Permanent Birth Control Method Essure has Turned into a Living Nightmare for Some Women
No birth control method is without its controversy. The latest: hundreds of women say the non-surgical, permanent birth control method Essure has ruined their lives. Rather than providing a low-risk, highly effective birth control option, women say Essure has caused them migraines, cuts to internal organs, and inflammation so advanced that many of their doctors have recommended hysterectomies. (In a statement, Essure says: "These stories, while compelling, are not representative of the hundreds of thousands of women who have relied on Essure since its FDA approval in 2002.")
Essure is marketed as the only permanent birth control method that doesn't require surgery. Like an IUD, it is inserted by a gynecologist, and recovery time is only around 45 minutes. Unlike an IUD, Essure is inserted into the fallopian tubes, where tissue grows around them overtime and eventually forms a permanent barrier between the ovaries and uterus, preventing pregnancy by keeping eggs out of the uterus. The device was approved by the FDA in 2002, and about 750,000 women have had it implanted since it went on the market. The procedure makes scientific sense, even to the non-scientist. If an egg can't travel to the uterus, it can't be fertilized. It sounds like the scientific community's gift to women: it's relatively non-invasive, it's long-term and it's affordable because it doesn't require an anesthetic or an overnight hospital stay.
Sarah Payne had the insertion procedure in 2010, and spoke to news station KFOR about the after-effects:
After insertion, she told KFOR, she experienced hot flashes, hair loss, severe pain, and night sweats. In her opinion, the Essure coils have caused early menopause. After speaking with several doctors about her experience, she said, they have all come to the same conclusion:
Like Payne, thousands of women have claimed to have side effects that range from inconvenient to devastating and life-changing. Some say that they have become pregnant after insertion of Essure, rendering it essentially ineffective (the FDA claims that Essure is 99.83 percent effective). Many women have publicly shared their stories on the Essure Problems website, which also serves as a campaign demanding that the FDA pull Essure (produced by Bayer) off the market. Famous consumer advocate and activist Erin Brockovich (yes, that one!) has taken on the cause.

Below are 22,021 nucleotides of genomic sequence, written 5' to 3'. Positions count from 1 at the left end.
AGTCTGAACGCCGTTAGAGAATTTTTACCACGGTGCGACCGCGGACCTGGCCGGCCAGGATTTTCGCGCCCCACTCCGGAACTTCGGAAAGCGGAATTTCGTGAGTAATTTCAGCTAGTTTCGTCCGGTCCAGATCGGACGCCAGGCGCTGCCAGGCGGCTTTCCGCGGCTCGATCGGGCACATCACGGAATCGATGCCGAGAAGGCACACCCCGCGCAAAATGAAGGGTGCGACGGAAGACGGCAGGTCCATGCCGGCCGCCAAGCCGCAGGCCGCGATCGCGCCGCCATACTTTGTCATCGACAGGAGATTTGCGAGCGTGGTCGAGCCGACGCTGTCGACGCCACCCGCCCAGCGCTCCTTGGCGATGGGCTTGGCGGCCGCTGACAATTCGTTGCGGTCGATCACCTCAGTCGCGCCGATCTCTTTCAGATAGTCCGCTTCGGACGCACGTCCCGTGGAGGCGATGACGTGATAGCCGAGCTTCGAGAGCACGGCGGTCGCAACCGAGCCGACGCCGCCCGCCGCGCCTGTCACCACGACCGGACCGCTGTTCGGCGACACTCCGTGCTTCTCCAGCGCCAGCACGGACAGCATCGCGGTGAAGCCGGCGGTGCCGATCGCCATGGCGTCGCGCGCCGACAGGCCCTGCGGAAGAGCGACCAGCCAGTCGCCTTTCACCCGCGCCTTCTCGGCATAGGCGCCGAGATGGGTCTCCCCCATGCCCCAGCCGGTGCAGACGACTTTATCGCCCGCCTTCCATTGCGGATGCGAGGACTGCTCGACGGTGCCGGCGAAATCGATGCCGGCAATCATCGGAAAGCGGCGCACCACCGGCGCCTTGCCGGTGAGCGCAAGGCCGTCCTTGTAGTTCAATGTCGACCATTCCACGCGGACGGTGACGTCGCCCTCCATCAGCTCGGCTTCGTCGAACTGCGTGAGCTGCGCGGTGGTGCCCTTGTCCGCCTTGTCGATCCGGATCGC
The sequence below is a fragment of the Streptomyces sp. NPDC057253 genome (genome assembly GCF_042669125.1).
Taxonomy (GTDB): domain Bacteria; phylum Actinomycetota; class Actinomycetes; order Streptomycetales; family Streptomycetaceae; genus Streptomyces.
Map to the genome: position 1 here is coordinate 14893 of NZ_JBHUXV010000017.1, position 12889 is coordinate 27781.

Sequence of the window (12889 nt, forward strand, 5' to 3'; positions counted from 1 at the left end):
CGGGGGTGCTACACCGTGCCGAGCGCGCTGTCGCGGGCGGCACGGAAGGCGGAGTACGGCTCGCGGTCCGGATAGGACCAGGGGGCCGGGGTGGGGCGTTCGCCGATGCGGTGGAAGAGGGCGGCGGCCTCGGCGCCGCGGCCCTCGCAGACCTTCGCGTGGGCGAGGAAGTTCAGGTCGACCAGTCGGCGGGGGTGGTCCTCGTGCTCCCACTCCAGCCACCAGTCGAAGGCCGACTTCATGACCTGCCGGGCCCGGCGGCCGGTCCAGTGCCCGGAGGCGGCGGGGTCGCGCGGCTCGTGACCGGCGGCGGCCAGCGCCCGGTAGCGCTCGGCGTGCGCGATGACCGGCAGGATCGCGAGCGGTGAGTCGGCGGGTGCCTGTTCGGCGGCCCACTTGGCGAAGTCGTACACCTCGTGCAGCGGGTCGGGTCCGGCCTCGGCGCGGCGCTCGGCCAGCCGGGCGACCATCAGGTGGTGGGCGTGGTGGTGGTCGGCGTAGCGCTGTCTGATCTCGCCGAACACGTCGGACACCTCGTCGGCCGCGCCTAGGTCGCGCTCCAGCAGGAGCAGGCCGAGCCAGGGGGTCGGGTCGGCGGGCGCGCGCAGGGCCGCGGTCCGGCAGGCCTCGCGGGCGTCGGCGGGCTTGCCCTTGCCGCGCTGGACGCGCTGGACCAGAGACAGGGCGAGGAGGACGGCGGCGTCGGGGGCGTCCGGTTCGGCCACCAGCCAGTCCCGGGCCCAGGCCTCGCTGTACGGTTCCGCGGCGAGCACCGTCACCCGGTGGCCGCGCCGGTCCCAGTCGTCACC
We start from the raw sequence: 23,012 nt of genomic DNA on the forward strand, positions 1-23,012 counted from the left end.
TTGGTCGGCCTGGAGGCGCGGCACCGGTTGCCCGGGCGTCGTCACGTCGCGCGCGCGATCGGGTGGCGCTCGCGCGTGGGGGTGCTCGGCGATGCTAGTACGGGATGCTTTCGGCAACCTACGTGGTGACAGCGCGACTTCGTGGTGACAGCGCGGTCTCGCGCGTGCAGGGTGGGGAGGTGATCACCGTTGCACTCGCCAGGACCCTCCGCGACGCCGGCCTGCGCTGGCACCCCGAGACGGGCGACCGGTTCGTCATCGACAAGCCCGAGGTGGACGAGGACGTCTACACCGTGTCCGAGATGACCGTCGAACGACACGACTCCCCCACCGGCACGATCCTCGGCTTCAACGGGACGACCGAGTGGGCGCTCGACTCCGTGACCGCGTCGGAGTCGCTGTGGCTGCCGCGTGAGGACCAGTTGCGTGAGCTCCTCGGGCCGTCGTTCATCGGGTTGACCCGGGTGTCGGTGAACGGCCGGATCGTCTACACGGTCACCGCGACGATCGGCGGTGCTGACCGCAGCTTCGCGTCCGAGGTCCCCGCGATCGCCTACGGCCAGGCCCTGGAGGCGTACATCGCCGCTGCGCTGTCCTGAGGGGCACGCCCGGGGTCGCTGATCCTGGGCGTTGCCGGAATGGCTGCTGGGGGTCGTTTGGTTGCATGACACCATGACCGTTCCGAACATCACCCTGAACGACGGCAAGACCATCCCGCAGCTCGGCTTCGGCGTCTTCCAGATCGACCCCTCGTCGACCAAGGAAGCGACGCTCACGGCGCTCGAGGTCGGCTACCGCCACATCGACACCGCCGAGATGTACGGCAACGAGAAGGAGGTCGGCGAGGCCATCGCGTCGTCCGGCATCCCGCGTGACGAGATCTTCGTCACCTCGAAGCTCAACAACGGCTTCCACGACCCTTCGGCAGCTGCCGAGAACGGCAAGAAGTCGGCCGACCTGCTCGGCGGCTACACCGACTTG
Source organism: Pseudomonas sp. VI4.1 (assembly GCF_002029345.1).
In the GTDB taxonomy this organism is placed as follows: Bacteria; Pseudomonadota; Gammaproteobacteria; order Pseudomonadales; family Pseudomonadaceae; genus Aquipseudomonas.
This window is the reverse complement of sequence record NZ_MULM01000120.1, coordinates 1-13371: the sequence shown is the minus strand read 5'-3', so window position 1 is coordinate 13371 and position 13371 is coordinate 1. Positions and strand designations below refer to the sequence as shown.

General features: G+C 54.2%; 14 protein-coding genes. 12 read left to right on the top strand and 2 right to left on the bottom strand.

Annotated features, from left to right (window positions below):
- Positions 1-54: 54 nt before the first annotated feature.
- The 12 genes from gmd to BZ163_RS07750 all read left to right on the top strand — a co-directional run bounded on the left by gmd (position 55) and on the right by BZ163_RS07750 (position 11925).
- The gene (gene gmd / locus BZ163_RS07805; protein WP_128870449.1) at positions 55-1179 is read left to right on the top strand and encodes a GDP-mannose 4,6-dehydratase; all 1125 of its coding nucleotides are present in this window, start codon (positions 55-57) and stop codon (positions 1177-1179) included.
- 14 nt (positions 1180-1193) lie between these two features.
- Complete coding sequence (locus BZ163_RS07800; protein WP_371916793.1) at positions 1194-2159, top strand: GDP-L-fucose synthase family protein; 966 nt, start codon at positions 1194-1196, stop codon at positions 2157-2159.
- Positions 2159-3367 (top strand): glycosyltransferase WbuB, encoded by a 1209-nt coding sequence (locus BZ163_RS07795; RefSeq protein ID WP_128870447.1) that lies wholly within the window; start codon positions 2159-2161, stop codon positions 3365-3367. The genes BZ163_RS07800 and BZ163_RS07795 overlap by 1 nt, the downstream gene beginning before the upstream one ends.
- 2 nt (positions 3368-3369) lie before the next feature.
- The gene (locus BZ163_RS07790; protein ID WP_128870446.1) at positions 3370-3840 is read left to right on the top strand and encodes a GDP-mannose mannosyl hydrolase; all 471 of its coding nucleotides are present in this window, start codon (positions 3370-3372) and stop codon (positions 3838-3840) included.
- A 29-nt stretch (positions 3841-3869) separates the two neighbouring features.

Brockovich describes a scenario she says she's heard several times: coils have migrated away from their placement in the fallopian tubes and created a passageway for an egg to a uterus, where they were then fertilized and women have become pregnant, at which point it's too late to remove the coils. In some cases, women say they had to accept these unplanned pregnancies that they thought they were diligently preventing, only to find that they lost the pregnancy after the lost coils perforated the amniotic fluid.
Perhaps the most troubling part is that women are legally unable to sue or seek financial compensation by Bayer. Conceptus, the company that created Essure, and is now owned by Bayer, sought and was awarded premarket approval (PMA) for the coil. PMA is essentially the FDA's way of saying that, because of the rigorous testing done in advance of putting a product on the market, there is no way to sue them if something goes wrong; the agency is denying in advance that the product could fail.
A Bayer representative responded to KFOR to the thousands of claims of adverse effects:
Here's Essure's full video response.
Images: Essure Problems/Facebook